Joshua J. Bailey, numbered among the early settlers of Sacramento county and now residing near the Cosumne river, dates his residence in the state from 1850. He was born in Adams county, Ohio, March 27, 1828, his parents being Isaac E. and Polly (McNeil) Bailey. His father was a native of Ohio and was of English lineage. The mother died when her son Joshua was eight years of age, nd in 1840 he accompanied his father and the other members of the family to Wisconsin, their home being established near what is now the town of Darlington.

There Joshua J. Bailey was reared to manhood, and his education was acquired in the public schools of his native state and of Wisconsin. He pursued his studies through the winter months and in the summer assisted in the farm labor upon the old family homestead. In 1850, accompanied by his father and brother Isaac J. and a cousin, Joseph J. Bailey, he started for California with a party of emigrants, two years after gold had been discovered as the lodestone which drew many worthy settlers to the Pacific coast. Mr. Bailey and his relatives started across the plains with a horse team, journeying by way of Salt Lake City and Truckee. They made their way direct to Nevada county, California, and, hoping that he might rapidly realize a fortune in the gold mines, Joshua Bailey spent five years in different diggings in this state. At the end of that time he was convinced that he might have better opportunity for a successful business career if he devoted his energies to other pursuits. Accordingly in 1855 he came to Sacramento county and was employed as a farm laborer for a time. He afterward engaged in freighting to the gold mines from Sacramento and Folsom, and when his labors had brought to him sufficient capital to enable him to engage in agricultural pursuits on his own account he leased a tract of land near his present ranch and began farming. In the fall of 1876 he settled upon the place which has since been his home, and he has here six hundred acres of valuable land devoted to general farming and stock-raising. He also engages in the dairy business, which he finds profitable. In the conduct of his farm he has shown close application, careful management and keen business discernment, and his splendid and valuable property is the visible evidence of his life of thrift and industry.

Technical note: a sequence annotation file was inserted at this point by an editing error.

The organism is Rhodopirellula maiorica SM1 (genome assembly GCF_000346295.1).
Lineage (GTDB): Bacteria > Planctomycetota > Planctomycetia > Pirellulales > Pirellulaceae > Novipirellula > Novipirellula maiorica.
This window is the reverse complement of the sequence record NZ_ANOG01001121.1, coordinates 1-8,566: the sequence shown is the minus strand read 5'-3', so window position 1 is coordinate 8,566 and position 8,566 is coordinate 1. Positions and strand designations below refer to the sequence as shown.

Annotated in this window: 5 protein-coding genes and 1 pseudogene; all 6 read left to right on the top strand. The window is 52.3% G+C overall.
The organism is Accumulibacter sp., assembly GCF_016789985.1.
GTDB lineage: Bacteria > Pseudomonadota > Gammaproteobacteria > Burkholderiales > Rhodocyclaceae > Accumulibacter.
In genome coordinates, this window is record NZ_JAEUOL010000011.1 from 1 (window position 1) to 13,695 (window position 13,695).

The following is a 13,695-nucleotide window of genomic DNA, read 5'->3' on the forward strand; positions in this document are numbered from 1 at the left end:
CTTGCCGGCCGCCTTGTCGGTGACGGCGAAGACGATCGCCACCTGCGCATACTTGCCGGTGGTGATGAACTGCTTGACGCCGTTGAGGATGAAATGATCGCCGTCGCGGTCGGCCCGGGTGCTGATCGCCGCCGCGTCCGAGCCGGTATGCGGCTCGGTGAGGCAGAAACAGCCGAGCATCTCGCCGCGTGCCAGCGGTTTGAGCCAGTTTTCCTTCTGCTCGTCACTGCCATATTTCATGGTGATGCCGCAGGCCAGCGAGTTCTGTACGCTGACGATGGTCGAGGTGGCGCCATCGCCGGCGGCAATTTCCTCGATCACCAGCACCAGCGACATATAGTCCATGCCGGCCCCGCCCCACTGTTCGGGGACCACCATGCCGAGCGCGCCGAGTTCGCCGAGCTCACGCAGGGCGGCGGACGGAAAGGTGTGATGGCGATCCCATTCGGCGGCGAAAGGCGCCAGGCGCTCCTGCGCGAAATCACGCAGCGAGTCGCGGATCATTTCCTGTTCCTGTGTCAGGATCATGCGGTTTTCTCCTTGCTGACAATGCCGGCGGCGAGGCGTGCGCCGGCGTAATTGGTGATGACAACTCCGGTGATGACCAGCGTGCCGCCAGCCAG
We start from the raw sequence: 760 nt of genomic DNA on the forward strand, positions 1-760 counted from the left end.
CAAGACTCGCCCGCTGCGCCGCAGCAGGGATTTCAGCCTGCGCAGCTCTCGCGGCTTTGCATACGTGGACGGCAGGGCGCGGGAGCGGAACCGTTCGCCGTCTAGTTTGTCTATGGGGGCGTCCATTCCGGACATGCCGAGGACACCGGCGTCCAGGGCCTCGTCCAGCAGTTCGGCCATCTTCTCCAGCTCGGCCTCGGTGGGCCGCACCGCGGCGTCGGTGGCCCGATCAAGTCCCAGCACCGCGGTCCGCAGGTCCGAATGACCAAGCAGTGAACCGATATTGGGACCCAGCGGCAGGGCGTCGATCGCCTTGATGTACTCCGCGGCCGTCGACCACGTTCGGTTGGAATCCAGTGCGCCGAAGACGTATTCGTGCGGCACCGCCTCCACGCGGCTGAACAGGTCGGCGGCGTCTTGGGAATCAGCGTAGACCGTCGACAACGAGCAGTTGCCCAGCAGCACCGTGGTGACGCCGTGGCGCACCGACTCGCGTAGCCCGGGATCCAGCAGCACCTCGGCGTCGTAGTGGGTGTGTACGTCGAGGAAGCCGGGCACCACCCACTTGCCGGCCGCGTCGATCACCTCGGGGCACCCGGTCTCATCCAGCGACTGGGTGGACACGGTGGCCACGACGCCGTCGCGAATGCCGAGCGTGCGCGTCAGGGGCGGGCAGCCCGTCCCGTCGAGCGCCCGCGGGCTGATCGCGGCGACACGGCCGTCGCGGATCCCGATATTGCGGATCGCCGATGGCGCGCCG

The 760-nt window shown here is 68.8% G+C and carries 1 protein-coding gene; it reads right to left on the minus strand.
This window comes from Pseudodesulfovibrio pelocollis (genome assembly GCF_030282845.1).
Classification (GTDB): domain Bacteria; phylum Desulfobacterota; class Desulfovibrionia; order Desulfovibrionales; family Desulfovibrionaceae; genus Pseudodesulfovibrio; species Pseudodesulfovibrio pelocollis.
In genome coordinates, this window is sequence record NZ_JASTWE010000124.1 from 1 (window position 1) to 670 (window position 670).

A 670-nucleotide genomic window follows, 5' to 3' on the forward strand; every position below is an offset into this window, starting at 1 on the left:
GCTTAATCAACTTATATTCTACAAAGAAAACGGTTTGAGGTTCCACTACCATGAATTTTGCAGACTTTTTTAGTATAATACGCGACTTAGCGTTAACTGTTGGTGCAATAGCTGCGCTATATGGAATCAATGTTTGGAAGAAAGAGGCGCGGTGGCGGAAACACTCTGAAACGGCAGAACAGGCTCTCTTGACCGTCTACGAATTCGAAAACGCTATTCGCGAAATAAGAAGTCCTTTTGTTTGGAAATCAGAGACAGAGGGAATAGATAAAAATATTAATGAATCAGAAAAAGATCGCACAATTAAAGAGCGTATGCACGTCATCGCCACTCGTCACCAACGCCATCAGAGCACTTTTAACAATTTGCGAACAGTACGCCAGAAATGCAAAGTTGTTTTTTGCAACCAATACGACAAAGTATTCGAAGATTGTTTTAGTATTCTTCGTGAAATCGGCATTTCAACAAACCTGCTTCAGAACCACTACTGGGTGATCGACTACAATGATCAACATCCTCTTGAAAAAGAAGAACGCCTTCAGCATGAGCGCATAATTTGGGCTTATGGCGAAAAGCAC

Mr. Bailey was united in marriage to Mrs. Louise D. Benton, a native of Missouri, and to them were born the following children: Mary L., now the wife of John P. McClenahan, of Farmington, San Joaquin county; Isaac N., who is living in Sacramento county; James W., of the same county; Alice J., the wife of George E. Shaw, a resident of Sonoma county; and Alfred W., who is at home.

For a number of years Mr. Bailey served as a trustee of the Lee school district, and during a part of this time acted as clerk of the board. While not a member of any church he contributes to the support of Christian work, and is found as a stanch advocate and champion of many measures which are beneficial to the community. He is well known in his locality, and is numbered among the worthy pioneer settlers whose labors have contributed to the sum total of the progress that has been made in California and has wrought its transformation from a frontier district to a center of an advanced civilization, equal to that found in the older states upon the Atlantic coast.

Source: History of the New California Its Resources and People, Volume II

The Lewis Publishing Company - 1905
Edited by Leigh H. Irvine

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